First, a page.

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Monday, June 23, 2014

Veronese, Paolo


The Marriage at Cana
1563
oil on canvas
666 x 990 cm
Musee du Louvre, Paris, France

The Wedding at Cana was commissioned by the Benedictine monks for the San Giorgio Maggiore Monastery, on a small island across from Saint Mark's, in Venice. The contract insisted on the huge size, and that the quality of pigment and colors should be of premium quality. For example, the contract specified that the blues should contain the precious mineral lapis-lazuli, that the painting should include as many figures as possible. The scene, taken from the New Testament Book of John, II, represents the first miracle performed by Jesus, the making of wine from water, at a marriage in Cana, Galilee.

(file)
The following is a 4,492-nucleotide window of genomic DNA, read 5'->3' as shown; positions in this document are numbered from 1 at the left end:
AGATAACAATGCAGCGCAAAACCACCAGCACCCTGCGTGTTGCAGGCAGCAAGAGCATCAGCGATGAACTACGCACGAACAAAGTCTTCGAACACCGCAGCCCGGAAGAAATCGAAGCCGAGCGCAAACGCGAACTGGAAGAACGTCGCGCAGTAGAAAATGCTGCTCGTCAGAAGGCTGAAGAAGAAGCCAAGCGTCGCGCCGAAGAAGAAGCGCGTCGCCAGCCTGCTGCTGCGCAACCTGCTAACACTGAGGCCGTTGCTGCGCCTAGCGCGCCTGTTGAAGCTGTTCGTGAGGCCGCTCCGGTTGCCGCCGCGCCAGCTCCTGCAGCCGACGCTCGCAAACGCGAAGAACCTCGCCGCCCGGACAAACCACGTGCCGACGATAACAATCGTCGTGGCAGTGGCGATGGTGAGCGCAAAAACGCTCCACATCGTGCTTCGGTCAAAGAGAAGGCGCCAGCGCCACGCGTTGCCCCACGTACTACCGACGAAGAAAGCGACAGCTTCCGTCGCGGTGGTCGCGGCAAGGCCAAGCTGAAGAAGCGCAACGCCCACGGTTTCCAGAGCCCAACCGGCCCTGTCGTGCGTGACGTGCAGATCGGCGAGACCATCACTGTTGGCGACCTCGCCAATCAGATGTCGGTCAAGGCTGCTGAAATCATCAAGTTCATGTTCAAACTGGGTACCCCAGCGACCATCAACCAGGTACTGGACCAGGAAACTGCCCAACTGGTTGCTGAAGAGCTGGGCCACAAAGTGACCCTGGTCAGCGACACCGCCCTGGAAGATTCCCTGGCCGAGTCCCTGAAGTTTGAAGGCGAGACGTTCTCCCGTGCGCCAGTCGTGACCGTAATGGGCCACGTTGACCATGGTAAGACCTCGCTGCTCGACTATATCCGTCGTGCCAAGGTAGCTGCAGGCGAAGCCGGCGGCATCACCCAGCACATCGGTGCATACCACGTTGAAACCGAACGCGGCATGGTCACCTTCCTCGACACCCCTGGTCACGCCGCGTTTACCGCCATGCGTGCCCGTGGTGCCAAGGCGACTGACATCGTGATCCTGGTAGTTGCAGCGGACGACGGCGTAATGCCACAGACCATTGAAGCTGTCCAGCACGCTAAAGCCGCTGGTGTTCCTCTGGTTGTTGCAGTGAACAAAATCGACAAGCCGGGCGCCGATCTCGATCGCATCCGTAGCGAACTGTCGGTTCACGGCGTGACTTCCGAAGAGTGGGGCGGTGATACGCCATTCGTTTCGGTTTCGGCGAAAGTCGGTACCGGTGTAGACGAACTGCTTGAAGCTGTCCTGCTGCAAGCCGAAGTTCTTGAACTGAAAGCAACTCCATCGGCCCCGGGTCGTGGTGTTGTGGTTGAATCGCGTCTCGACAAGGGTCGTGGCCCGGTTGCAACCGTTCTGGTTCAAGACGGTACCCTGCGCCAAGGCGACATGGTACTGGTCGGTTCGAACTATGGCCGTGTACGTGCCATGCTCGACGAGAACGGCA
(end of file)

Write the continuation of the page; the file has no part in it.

Paolo Caliari, known as Paolo Veronese (1528-1588) from his birthplace in Verona, the fifth child to a stone-cutter, was an Italian painter, born at Verona but active in Venice. Veronese, known as a supreme colorist, was one of the greatest of all decorative artists, delighting in painting enormous pageant-like scenes that bear witness to the material splendor of Venice in its Golden Age.

With Tintoretto, ten years older, he became the dominant figure in Venetian painting in the generation after Titian, at least a generation older. Veronese was one of the "great trio that dominated Venetian painting of the cinquecento" or 16th-century late Renaissance. He has always been appreciated for the chromatic brilliance of his palette, the splendor and sensibility of his brushwork, the aristocratic elegance of his figures, and the magnificence of his spectacle, but his work has been felt not to permit expression of the profound, the human, or the sublime, and of the "great trio" he has often been the least appreciated by modern criticism. Nonetheless, many of the greatest artists may be counted among his admirers, including Rubens, Watteau, Tiepolo, Delacroix and Renoir.